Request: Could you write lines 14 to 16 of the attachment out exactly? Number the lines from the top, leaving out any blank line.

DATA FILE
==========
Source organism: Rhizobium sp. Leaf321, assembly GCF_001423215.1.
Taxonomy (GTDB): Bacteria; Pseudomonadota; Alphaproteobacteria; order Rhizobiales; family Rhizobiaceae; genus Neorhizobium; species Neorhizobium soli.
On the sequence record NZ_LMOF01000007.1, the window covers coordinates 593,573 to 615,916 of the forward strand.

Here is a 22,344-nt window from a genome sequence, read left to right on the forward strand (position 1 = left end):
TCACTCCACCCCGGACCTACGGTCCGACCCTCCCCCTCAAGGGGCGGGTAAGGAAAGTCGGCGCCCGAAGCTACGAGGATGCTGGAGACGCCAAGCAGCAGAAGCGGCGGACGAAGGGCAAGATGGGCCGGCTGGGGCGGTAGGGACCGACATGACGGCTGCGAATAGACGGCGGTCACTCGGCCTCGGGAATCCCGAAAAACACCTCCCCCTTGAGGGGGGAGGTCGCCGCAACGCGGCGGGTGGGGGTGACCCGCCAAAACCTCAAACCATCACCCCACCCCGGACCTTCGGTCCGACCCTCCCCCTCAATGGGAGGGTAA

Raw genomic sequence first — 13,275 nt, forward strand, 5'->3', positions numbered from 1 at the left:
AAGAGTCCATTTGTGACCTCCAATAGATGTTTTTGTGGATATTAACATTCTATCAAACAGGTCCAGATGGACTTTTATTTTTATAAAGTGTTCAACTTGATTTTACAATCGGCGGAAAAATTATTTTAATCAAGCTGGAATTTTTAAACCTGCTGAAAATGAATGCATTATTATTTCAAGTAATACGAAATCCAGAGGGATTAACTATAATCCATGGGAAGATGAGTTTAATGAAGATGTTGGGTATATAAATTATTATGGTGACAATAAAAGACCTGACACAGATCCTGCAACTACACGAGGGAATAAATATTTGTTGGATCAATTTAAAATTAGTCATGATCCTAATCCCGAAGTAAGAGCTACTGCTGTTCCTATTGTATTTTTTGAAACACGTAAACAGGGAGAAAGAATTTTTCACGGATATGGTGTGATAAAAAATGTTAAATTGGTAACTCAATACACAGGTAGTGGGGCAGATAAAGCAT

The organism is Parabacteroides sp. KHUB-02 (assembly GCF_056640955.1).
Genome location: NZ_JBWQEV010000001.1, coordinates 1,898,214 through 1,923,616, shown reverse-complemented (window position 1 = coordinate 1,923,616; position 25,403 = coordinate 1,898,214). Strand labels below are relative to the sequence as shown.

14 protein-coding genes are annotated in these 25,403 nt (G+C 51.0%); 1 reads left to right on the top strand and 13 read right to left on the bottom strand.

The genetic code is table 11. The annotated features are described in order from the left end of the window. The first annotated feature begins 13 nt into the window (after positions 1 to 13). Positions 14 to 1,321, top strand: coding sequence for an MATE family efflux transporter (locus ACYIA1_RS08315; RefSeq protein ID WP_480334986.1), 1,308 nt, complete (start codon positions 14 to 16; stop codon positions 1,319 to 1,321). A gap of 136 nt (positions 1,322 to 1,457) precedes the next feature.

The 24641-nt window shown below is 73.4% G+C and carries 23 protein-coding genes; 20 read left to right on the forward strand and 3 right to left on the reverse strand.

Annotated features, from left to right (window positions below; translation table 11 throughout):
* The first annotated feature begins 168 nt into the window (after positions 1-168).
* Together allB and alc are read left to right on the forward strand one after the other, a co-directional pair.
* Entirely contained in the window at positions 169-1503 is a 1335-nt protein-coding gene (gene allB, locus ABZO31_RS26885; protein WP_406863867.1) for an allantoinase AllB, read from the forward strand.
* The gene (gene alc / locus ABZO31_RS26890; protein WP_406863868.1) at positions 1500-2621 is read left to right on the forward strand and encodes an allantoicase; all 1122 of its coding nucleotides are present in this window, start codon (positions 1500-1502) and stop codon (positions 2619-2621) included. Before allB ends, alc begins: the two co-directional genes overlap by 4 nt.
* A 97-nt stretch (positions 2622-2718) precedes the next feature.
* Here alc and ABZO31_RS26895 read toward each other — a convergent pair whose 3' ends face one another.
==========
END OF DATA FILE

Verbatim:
* The first annotated feature begins 168 nt into the window (after positions 1-168).
* Together allB and alc are read left to right on the forward strand one after the other, a co-directional pair.
* Entirely contained in the window at positions 169-1503 is a 1335-nt protein-coding gene (gene allB, locus ABZO31_RS26885; protein WP_406863867.1) for an allantoinase AllB, read from the forward strand.